Importantly, learning progress does not have to follow a single path: where practical, students are given choices regarding the sequence of learning, specific standards-aligned content and skills to learn, methods and resources to employ, and even how to document and assess learning. Regardless of the approach learners take, standards are challenging and compelling, and meeting them will prepare students both for future learning and for later success in academic, professional, and personal life.

 

Achieve (2016)

Background: With a focus on state policymakers, Achieve modified the CompetencyWorks definition to have six elements instead of five. See their communications toolkit.  

 

Competency-based pathways are designed to help all students reach college- and career-ready standards through the following strategies:

  • Students advance upon demonstrated mastery.
  • Competencies include explicit, measurable, transferable learning objectives that empower students.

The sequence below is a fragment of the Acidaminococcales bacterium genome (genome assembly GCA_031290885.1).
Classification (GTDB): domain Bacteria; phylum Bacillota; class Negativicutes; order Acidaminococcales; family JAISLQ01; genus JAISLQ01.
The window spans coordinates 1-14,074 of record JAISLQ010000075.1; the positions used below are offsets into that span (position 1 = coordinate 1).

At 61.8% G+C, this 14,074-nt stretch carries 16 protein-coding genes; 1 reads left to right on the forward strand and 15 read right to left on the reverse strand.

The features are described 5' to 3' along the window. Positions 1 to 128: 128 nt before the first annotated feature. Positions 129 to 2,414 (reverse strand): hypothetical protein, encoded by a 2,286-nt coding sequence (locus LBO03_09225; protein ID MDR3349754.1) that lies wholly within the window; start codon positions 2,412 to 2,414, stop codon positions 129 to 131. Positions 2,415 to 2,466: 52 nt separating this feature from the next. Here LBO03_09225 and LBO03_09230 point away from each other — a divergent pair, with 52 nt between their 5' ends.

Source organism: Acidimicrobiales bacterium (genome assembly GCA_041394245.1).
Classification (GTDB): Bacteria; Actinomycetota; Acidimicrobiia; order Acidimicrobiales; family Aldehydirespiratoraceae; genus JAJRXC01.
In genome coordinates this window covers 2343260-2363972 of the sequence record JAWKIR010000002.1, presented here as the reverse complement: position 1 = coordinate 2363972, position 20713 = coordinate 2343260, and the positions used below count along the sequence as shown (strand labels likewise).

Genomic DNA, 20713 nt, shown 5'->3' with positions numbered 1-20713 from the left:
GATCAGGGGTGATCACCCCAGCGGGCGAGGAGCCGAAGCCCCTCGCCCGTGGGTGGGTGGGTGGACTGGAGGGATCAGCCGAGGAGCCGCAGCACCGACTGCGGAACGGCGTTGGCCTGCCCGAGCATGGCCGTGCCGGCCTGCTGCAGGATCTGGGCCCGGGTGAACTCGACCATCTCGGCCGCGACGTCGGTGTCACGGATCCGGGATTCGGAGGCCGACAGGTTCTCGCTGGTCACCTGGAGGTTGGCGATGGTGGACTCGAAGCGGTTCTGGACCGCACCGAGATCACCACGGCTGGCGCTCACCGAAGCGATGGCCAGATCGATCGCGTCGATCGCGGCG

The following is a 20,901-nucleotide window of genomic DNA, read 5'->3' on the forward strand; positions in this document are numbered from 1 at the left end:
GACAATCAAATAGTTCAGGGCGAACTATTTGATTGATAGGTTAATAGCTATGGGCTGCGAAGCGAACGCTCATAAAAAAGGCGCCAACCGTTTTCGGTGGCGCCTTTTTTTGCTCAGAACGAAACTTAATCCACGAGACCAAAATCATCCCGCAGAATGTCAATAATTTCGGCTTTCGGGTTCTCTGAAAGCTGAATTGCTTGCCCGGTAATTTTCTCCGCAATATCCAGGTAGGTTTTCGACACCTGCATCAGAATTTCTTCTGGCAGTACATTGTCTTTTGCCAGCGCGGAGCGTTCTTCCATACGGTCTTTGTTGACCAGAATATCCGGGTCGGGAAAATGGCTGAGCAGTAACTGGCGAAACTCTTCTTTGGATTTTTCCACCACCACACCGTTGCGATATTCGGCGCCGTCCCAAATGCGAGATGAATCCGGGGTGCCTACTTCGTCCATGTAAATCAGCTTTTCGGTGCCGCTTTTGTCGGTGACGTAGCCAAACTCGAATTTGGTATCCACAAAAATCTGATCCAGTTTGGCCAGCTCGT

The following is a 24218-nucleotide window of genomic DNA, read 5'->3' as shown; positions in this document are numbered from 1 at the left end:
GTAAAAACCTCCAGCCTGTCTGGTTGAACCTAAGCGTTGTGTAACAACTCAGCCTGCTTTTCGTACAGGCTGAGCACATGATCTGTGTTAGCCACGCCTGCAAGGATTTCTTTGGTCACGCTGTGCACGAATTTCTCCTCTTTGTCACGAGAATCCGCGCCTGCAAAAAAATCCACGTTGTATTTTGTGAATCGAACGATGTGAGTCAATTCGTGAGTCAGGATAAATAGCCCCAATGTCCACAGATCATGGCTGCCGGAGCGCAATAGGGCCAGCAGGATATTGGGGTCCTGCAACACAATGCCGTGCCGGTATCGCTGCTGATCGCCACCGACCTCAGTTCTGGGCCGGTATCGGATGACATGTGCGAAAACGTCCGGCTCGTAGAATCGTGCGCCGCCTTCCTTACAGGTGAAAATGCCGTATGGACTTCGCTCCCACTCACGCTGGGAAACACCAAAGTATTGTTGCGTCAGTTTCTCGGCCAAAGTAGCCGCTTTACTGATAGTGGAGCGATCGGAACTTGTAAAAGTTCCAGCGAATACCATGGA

• Assessment is meaningful and a positive learning experience for students. Students receive rapid, differentiated support based on their individual learning needs.
  • Learning outcomes emphasize competencies that include application and creation of knowledge.
  • The process of reaching learning outcomes encourages students to develop skills and dispositions important for success in college, careers and citizenship.

 

Foundation for Excellence in Education (2016)

Background:With a focus on state policy, FEE has developed a set of communication tools to engage state policymakers.

 

Competency-based education (also called mastery-based or proficiency-based education) is a system of instruction where students do not move on to the next concept or skill until they have shown that they have learned (or mastered) the current concept or skill.